US Supreme Court Rules That the Law Cannot Be Copyrighted

The Georgia Malamud copyright case asked whether or not the state can copyright the law. The split ruling that came down said “no”.

Here’s a question: Can the government copyright the law. For most observers and people who have any semblance of common sense, the answer is a clear and obvious “no”. After all, people who must abide by the law must have reasonable access to it in the first place. After all, why do you think the Latin phrase “ignorantia legis neminem excusat” (“ignorance of law excuses no one”) is such a thing in law circles?

So, with that in mind, it really shouldn’t have been a controversial decision when someone decided to start posting the law online for free. That person just so happens to be Carl Malamud who created public.resources.org. Part of the project is to post the law online for free for all to read. For some, the endeavour might be rather boring, but controversial is probably about the last thing you would think such an effort might be.

All that changed after the State of Georgia decided to sue Malamud for copyright infringement. At issue is the publication of Georgia state law. Georgia contended that the law in and of itself isn’t the problem, but rather, the annotated version. The annotated version features caselaw and notes about how the law changed over time. The state hired LexusNexus to create it. As a result, they felt that this version is under copyright protection. The inevitable question then becomes this: what version of the law is actively enforced. The simple answer is the annotated version. So, this is where the dispute ultimately originates from.

During the litigation process, in 2019, Georgia effectively labelled Malamud a copyright infringing terrorist for posting the law online for free. This asinine move ultimately inspired the title for 7th episode of the Freezenet official podcast. That title, of course, being “Piracy is Killing the Lawmaking Industry“. The title partially highlights the absurdity of the situation.

While Malamud was winning case after case in court over this dispute, he wanted the US Supreme court to hear the case. This is because other states were gearing up to sue Malamud for copyright infringement as well. The problem here is that Malamud could be breaking no laws, but constant litigation efforts could ultimately bankrupt the effort to educate the public about the law. In December, the US Supreme Court agreed to hear the case. Something like that should ultimately settle the copyright dispute at least in theory.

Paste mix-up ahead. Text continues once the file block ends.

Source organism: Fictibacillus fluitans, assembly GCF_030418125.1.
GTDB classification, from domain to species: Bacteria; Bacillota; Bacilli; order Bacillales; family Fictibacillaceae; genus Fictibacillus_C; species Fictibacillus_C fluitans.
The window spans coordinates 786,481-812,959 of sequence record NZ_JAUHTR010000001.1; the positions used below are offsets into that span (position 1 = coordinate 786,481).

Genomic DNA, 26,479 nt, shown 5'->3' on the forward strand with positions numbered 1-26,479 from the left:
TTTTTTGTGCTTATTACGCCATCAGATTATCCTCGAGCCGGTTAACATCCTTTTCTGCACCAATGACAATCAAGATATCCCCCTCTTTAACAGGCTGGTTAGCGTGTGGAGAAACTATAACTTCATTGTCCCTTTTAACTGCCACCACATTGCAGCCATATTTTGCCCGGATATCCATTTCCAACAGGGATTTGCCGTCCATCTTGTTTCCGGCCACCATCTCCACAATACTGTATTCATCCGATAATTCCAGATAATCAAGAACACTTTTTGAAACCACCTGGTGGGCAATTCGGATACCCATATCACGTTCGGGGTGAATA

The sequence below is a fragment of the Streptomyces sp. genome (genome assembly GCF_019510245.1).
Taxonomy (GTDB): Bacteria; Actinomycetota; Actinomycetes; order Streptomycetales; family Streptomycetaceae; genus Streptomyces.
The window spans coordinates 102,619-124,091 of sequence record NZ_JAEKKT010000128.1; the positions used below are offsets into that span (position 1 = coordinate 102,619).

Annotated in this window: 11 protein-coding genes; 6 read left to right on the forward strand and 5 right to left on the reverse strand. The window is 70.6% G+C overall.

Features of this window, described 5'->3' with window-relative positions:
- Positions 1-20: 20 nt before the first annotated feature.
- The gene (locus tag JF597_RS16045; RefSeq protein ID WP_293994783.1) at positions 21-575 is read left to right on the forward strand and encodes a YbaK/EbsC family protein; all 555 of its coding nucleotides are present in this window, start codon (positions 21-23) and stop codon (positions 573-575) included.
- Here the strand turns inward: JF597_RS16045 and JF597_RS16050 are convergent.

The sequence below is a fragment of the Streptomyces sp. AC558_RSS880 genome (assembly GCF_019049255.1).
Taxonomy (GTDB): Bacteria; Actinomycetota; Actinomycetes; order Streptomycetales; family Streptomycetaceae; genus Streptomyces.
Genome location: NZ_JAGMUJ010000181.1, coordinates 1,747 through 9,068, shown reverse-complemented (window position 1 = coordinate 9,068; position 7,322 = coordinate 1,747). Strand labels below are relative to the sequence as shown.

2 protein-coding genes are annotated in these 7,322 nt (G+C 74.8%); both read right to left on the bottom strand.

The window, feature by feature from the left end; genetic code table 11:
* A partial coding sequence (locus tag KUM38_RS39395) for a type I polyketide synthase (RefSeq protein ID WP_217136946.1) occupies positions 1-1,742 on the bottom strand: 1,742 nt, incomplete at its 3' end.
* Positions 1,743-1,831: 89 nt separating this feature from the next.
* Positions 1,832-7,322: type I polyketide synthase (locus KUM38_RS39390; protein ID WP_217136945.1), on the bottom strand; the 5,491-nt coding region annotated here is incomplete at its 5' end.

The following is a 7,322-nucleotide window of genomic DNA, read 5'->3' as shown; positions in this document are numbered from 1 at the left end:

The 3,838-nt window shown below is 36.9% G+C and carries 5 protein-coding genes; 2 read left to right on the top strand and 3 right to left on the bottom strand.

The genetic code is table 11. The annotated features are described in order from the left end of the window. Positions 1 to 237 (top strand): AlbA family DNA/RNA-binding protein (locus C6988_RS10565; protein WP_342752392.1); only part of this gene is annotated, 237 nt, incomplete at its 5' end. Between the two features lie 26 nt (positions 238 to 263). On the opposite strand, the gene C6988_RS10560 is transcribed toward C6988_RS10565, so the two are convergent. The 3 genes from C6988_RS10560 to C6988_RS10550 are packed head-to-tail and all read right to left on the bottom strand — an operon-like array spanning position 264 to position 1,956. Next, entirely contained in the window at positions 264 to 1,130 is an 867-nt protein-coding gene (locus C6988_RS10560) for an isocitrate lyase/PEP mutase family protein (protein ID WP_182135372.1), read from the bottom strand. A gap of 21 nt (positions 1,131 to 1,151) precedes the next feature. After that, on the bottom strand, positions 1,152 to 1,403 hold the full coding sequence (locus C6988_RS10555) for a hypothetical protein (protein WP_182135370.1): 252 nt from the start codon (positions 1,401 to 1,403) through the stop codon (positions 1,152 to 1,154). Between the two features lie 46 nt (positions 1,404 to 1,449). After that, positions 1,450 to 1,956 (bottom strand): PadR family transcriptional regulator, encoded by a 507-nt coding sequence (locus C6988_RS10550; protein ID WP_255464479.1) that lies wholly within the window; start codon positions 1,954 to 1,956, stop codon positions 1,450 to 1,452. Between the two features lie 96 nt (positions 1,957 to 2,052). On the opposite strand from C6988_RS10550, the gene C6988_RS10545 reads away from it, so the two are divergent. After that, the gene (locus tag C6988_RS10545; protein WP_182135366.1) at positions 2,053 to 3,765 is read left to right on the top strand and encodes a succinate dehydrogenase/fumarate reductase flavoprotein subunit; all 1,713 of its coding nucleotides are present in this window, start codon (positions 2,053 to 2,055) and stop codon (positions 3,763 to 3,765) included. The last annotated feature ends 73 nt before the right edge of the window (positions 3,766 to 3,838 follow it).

Now, we are learning that the US Supreme Court has now issued a ruling on the case. In a tight 5-4 decision, the US Supreme Court ruled against the State of Georgia and said that the law cannot be copyrighted. From News 95.7:

The 5-4 ruling splintered the court along unusual lines and upholds a previous appeals court decision.

“The Copyright Act grants potent, decades-long monopoly protection for ‘original works of authorship.’ … The question in this case is whether that protection extends to the annotations contained in Georgia’s official annotated code. We hold that it does not,” wrote Chief Justice John Roberts, who joined with fellow conservative justices Neil Gorsuch and Brett Kavanaugh and two liberal justices, Sonia Sotomayor and Elena Kagan.

Roberts said the question to ask is “whether the author of the work is a judge or a legislator.”

“If so,” he wrote, “then whatever work that judge or legislator produces in the course of his judicial or legislative duties is not copyrightable.”

Justice Clarence Thomas, a Georgia native, wrote a dissent in which he said it follows from the court’s precedents “that statutes and regulations cannot be copyrighted, but accompanying notes lacking legal force can be.”

It’s still quite bizarre to think that this legal question is even close to being controversial, let alone being such a close call by the US Supreme Court. Ultimately, it seems that the court wound up ruling in the way that most people would think: The law is public domain.

One can only hope that this ultimately is the end of this ridiculous affair. Whether or not it well and truly is remains to be seen. Still, at least there is at least one aspect about America that seems to have any semblance of sanity at this stage.

Drew Wilson on Twitter: @icecube85 and Facebook.



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